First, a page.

Claiming the alternative
The key message from recent work by Claiming Our Future is that if the Government wants to hit low-average income groups, it is a political decision – not one based on economic or budgetary necessity. By Michael Taft.
How many times do we hear from those who criticise the critics of austerity – “Well, what’s your alternative?” That the alternative has been outlined and measured by a number of groups for years is rarely acknowledged. This time, however, it will be difficult to ignore given the recent work by Claiming our Future.
They have compiled a menu of tax measures which would largely impact on high income groups, capital, property and corporate income taken from a range of civil society groups. It shows that not only are spending cuts unnecessary, tax increases on low-average income groups are also unnecessary. The key message in the CoF document is that if the Government wants to hit low-average income groups, it is a political decision – not one based on economic or budgetary necessity.
CoF takes proposals from TASC, UNITE, Social Justice Ireland, Nevin Economic Research Instiute (NERI) and ICTU which supplied the revenue estimates – most of which has been taken from the Department of Finance (the proposals and estimates supplied by UNITE have not yet been published).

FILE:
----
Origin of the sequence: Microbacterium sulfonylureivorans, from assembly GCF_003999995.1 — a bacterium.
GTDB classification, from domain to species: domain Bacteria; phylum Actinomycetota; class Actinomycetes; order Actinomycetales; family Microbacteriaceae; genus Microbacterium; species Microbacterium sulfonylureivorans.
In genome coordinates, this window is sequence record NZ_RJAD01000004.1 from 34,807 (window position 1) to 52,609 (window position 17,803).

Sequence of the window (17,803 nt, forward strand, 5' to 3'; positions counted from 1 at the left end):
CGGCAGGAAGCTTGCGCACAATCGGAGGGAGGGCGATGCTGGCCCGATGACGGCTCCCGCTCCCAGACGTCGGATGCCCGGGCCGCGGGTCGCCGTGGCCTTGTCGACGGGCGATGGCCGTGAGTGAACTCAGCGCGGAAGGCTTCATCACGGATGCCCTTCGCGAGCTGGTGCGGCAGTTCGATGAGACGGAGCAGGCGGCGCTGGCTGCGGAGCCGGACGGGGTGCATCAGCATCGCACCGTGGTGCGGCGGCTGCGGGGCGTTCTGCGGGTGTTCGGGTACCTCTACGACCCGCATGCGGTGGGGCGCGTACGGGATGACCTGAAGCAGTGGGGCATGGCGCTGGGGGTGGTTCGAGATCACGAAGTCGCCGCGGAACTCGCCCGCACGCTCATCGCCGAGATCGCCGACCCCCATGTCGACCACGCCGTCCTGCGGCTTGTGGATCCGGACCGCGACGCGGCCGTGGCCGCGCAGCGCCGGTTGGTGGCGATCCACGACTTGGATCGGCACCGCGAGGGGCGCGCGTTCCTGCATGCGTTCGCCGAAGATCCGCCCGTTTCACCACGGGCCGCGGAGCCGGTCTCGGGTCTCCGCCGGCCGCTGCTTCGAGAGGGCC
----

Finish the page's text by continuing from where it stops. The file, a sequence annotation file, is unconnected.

The full list can be accessed at the link above. Here is a broad breakdown.
There are also proposals to increase DIRT and introduce a Financial Taxation Tax (though the revenue estimate of €500 million is not included by CoF in its final tally since it wouldn’t come on stream in 2013 even if the Government supported it).
So what’s the bottom line? CoF provides three of them.
- The total for all measures would raise between €5.5 and €6.9 billion.
- The total for all measures, excluding a recurrent household property tax, would raise between €5.2 and €6.2 billion.
- The total for all measures, excluding a recurrent household property tax and a rise in the corporate tax rate, would raise between €4.7 billion and €5.4 billion.
These measures would be sufficient not only for Budget 2013 but for Budget 2014 as well.
CoF also brings together recommendations for investment, which is not only a tool of economic growth and employment but fiscal consolidation as well – since growth and employment increases tax revenue and reduces unemployment costs. Proposals from NERI, ICTU, Social Justice Ireland, TASC and UNITE all propose investment programmes ranging from €1 billion to €3 billion sourced from different funds: Government cash reserves, National Pension Reserve Fund, private funds (pension funds, etc.), Recovery Bonds, etc.
So how much better would it be? NERI, using their HERMIN model, has already measured the impact of a budget with €2.3 billion in tax increases, €400 million in spending cuts (via Croke Park savings) and a once-off investment of €500 million. They found that this set of proposals would create an extra 21,000 jobs and boost growth by an additional 1.3% – while hitting the Government’s own deficit reduction target.
All of this shows what progressives have been saying for some time – a budgetary strategy combining investment and ‘growth-friendly’ fiscal adjustments (increased taxation on high-income groups) will produce a better result than an austerity strategy.
Claiming our Future has brought together the information for a budget strategy that does not rely on spending cuts or tax increases on low-average incomes. So the next time someone asks, “What’s your alternative?” – just direct them to the work of CoF.
Image top: Nick Dimmock.